Stevie Carroll (stevie_carroll) wrote,
Stevie Carroll
stevie_carroll

Books Read (Print Edition)

I've read a lot of books since my last write-up, so think of this as Part the First, or something...

The Crow Trap
By Ann Cleeves
Published by Pan Macmillan
Print book
ISBN 9780330535366

http://www.bookdepository.co.uk/Crow-Trap-Ann-Cleeves/9780330535366

Blurb:
This is an ingenious psychological suspense novel. At the isolated Baikie's Cottage on the North Pennines, three very different women come together. Three women who each know the meaning of betrayal ...For team leader Rachael the project is the perfect opportunity to rebuild her confidence after a double-betrayal by her lover and boss, Peter Kemp. Botanist Anne, on the other hand, sees it as a chance to indulge in a little deception of her own. And then there is Grace, a strange, uncommunicative young woman with plenty of her own secrets to
hide ...When Rachael arrives at the cottage, however, she is horrified to discover the body of her friend Bella Furness. Bella, it appears, has committed suicide - a verdict Rachael finds impossible to accept.
Only when the next death occurs does a fourth woman enter the picture - the unconventional Detective Inspector Vera Stanhope...


I ordered this book from the library after watching the TV adaptation. Lots of minor details got explained that were missing in the TV version, and most of the characters came across as somewhat grimmer as well. On the other hand, the series didn't grab me, and I'm not sure I'll be ordering the next one just yet.


The Kraken's Mirror
by Maureen O. Betita
Published by Decadent Publishing Company, LLC
Print book
ISBN 9781936394760

http://www.decadentpublishing.com/product_info.php?manufacturers_id=56&products_id=211&osCsid=6c1232251c1e45744bd0b3ee7262f414

Blurb:
Captain Alan Silvestri is a man haunted by a strange curse. Good luck is his to command, but it comes at the cost of any place to call home or people to reckon as family. Resigned to die and shunned by all, he is forced to sail every three days, until he begins to dream of a special woman.

Treated by our youth-oriented society as invisible and sexless, Emily Pawes is ready to move on with life. She attends a pirate festival, hoping to recapture the make-believe magic she knew as a young woman. Lucky to win an interesting bit of booty at a brick-a-brac stand, she finds herself transported by the Kraken’s mirror through a magical portal to a land of Hollywood piratitude, where swashbuckling heroes own iPods. With little choice, Emily embraces the madness. Playing pirate has to be safer than falling into the arms of handsome Captain Silvestri, right?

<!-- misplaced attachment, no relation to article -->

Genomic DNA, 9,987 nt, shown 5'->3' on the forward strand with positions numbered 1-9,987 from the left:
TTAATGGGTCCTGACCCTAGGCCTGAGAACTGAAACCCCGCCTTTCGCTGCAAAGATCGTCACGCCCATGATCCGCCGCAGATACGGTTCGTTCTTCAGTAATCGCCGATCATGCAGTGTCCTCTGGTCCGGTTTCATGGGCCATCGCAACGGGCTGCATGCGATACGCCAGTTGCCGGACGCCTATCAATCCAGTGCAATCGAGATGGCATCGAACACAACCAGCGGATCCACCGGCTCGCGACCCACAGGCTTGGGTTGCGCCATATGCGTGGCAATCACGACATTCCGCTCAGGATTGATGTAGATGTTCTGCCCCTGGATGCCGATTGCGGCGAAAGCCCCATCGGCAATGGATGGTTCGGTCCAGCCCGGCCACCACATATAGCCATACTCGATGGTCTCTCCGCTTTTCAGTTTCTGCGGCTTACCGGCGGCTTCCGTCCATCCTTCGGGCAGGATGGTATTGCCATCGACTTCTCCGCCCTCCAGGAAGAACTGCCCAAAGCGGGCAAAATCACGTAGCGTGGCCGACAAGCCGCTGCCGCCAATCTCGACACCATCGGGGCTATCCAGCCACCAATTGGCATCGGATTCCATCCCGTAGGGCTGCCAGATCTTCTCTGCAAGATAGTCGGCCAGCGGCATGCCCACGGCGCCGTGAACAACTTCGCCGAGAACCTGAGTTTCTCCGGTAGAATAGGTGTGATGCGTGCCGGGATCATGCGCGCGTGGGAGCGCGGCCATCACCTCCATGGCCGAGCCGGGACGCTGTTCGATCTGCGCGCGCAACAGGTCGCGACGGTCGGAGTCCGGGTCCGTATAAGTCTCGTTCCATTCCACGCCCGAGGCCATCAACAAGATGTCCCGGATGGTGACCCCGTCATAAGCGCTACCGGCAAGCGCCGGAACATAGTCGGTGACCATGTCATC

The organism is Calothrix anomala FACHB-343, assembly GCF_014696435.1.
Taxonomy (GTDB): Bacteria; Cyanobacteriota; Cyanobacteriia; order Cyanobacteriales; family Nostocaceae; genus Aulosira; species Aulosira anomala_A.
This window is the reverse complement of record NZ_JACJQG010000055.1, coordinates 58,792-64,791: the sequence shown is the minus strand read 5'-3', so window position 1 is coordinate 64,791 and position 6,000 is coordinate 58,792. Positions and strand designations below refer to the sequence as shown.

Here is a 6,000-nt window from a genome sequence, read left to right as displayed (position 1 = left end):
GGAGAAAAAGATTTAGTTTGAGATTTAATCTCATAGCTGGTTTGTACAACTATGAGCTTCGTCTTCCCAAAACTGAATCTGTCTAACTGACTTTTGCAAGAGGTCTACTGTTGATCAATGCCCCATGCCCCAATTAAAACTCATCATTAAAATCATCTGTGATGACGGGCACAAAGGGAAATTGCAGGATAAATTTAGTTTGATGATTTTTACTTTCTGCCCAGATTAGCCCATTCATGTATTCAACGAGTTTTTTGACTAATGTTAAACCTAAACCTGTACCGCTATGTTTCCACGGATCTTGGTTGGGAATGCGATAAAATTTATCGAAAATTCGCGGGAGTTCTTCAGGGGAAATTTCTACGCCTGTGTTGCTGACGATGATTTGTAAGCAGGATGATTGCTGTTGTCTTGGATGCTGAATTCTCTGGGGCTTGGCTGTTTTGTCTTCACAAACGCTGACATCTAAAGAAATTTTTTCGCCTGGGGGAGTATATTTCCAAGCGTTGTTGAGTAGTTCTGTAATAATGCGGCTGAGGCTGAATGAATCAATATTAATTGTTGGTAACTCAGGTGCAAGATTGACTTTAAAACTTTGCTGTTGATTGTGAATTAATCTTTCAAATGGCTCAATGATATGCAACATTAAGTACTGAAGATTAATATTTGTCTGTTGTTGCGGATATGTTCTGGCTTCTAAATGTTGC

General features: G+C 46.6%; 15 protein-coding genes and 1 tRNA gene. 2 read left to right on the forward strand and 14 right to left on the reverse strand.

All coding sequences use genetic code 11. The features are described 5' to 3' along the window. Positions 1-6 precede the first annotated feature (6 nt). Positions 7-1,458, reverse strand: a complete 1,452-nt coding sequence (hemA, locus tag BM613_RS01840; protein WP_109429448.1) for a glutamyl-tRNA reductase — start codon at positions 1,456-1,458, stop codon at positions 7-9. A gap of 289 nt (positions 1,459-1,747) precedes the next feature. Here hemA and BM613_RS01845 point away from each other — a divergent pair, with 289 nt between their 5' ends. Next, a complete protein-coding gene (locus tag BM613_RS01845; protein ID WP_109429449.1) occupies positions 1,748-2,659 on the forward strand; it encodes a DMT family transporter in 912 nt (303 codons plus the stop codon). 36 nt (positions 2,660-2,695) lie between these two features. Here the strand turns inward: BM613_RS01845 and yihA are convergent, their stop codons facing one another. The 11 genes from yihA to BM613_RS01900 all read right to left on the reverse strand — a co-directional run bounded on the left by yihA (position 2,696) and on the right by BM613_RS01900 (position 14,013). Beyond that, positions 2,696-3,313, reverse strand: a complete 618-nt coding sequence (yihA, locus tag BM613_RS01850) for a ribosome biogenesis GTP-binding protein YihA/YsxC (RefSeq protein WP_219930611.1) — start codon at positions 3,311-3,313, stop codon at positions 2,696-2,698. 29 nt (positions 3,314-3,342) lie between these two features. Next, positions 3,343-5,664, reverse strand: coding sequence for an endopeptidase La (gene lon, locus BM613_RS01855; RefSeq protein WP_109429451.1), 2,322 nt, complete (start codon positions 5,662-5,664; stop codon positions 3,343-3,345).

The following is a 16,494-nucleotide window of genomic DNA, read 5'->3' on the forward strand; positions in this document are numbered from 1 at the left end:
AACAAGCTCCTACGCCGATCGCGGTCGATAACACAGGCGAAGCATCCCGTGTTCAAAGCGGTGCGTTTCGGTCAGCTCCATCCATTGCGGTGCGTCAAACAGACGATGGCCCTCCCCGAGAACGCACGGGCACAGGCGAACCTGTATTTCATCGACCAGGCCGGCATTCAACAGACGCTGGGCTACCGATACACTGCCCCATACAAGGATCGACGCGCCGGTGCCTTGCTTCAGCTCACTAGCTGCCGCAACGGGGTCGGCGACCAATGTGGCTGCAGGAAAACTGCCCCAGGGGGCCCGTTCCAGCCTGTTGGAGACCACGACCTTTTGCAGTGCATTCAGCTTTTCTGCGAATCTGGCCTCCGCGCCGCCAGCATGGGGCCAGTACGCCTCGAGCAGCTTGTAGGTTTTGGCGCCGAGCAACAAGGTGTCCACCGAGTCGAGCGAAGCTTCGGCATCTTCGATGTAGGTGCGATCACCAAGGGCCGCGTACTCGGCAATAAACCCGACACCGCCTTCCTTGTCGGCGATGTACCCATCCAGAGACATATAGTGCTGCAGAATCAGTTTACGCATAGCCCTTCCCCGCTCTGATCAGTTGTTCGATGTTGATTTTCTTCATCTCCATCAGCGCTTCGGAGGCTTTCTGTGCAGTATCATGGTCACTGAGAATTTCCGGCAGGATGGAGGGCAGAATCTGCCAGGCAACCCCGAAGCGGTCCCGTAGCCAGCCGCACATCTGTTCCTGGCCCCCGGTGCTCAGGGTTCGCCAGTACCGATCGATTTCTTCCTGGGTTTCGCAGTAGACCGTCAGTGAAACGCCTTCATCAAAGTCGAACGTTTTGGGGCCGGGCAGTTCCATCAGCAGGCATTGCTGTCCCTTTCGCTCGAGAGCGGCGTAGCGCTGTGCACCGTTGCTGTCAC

When they meet, sparks fly, passion flares. He needs her to be free, but more than that, he needs her to be whole. Setting sail and uncertain of who actually controls the wheel, they seek ways to defeat his curse of good luck and discover the Kraken’s mirror has plans for them. Will Emily stay in this pirate haven to fight alongside him or will he lose her because of his curse?


This Pirates of Mature Years (she's in her fifties, he's in his sixties) romance was a fun story all the way through. The pirates' world is delightful and revels in its total disconnection from reality (the heroine is a reenactment geek and various of the other characters are also totally aware that they exist in a weird alternate dimension that anachronisms occasionally fall into through holes in reality). It probably helps that the author seems to know her stuff and has thought through what she wants to keep and what she wants to throw away.